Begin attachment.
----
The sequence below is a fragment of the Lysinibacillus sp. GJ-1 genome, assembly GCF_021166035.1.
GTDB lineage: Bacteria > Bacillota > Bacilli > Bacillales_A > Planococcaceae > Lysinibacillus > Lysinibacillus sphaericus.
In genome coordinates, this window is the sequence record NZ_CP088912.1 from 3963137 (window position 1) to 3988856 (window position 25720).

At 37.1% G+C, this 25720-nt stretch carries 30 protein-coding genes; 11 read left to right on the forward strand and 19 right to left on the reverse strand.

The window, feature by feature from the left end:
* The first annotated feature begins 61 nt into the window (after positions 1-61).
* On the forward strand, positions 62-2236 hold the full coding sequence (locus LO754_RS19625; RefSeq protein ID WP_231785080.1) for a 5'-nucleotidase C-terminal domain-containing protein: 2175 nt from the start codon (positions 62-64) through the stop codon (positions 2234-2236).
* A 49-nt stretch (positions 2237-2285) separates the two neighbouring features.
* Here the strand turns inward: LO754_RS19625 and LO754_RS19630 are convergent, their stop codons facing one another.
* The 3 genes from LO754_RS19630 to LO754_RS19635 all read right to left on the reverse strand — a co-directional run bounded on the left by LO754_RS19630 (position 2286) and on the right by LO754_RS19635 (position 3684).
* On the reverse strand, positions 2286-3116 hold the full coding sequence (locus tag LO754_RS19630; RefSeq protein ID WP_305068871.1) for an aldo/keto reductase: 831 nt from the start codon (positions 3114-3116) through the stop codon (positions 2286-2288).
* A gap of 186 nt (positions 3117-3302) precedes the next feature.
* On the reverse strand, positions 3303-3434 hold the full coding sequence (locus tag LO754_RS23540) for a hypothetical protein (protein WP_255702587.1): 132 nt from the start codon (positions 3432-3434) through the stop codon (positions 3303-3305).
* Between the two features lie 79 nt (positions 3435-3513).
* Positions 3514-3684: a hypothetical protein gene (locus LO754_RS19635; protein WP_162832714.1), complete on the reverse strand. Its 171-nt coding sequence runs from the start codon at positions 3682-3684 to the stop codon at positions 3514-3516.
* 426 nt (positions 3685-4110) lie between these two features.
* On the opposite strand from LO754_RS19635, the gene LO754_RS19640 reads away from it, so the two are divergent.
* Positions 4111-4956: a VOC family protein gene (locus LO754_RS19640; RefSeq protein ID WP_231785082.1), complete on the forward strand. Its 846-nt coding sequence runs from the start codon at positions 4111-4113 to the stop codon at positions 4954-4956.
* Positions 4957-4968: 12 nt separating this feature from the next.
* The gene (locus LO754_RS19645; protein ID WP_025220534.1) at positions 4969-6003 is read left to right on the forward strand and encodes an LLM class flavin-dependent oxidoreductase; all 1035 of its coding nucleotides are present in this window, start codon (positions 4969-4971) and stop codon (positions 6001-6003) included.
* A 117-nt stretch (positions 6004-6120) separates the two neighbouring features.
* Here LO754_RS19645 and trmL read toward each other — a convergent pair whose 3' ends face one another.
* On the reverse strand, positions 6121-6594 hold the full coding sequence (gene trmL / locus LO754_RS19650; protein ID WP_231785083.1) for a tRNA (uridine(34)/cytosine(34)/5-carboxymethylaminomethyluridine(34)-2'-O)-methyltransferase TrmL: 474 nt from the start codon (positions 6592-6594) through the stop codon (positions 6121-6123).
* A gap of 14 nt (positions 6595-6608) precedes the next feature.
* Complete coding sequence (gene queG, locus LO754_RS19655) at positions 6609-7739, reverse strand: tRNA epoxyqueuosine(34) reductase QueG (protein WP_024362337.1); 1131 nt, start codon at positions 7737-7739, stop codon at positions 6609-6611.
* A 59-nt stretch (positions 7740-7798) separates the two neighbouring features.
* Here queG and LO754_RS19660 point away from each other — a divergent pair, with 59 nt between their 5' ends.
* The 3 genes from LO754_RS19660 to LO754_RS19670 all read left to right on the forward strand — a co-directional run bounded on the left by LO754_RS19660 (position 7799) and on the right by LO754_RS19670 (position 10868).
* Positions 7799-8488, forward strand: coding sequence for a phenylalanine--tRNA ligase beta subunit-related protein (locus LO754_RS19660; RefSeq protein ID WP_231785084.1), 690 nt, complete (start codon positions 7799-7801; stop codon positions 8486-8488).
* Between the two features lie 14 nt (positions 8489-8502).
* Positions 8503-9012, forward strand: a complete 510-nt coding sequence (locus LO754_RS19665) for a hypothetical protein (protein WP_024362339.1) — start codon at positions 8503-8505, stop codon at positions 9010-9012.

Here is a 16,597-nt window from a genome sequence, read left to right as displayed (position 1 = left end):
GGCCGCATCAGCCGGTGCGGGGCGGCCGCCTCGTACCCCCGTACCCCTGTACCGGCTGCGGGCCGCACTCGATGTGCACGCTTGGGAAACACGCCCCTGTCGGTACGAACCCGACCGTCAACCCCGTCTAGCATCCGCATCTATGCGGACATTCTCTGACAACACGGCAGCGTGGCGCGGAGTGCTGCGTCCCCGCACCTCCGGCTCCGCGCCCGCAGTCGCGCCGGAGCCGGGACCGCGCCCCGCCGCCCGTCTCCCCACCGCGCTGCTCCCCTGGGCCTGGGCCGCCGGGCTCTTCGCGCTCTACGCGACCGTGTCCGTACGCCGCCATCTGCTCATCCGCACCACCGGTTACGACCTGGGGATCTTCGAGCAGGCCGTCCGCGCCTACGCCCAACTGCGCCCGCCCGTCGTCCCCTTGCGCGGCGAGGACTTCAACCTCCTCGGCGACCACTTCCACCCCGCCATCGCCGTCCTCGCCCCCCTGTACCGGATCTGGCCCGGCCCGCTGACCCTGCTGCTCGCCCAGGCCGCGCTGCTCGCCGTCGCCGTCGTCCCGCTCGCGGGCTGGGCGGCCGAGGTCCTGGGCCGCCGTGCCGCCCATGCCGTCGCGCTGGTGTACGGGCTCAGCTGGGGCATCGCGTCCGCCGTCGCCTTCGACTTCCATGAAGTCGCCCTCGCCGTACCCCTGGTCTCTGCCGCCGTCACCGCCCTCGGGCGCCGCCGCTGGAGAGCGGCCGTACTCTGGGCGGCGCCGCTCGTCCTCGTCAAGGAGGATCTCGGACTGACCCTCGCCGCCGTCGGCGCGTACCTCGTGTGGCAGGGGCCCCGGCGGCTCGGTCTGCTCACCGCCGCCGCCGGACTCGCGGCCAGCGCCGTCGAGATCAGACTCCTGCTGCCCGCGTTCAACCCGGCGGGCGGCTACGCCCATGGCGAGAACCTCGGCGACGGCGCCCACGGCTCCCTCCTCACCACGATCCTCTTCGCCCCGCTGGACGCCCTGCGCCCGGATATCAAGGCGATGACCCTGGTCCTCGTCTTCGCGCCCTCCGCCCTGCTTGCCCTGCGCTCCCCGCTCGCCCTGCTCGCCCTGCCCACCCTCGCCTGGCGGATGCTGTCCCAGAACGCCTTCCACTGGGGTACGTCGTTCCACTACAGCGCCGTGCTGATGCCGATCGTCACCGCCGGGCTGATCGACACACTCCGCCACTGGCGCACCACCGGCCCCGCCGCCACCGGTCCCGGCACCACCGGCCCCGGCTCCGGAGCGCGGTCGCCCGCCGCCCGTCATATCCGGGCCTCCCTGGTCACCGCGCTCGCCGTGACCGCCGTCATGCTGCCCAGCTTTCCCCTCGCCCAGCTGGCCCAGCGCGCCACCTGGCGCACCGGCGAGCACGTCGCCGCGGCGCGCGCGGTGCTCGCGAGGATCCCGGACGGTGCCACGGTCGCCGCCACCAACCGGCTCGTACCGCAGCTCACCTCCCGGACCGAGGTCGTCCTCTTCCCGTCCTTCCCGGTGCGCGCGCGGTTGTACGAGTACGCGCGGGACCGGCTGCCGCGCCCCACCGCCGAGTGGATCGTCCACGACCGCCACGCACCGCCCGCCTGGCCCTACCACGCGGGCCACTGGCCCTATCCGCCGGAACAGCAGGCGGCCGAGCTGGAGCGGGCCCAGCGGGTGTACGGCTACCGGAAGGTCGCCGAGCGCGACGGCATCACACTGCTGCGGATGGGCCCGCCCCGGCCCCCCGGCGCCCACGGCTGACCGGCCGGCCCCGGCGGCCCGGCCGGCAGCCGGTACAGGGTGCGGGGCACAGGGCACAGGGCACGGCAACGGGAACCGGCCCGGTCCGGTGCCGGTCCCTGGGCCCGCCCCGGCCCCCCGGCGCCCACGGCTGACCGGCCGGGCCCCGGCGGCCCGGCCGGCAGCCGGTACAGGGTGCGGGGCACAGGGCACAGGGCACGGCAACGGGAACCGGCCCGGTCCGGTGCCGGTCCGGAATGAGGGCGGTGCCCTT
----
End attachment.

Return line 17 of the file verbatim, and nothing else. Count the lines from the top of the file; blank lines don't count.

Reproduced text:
* On the opposite strand from LO754_RS19635, the gene LO754_RS19640 reads away from it, so the two are divergent.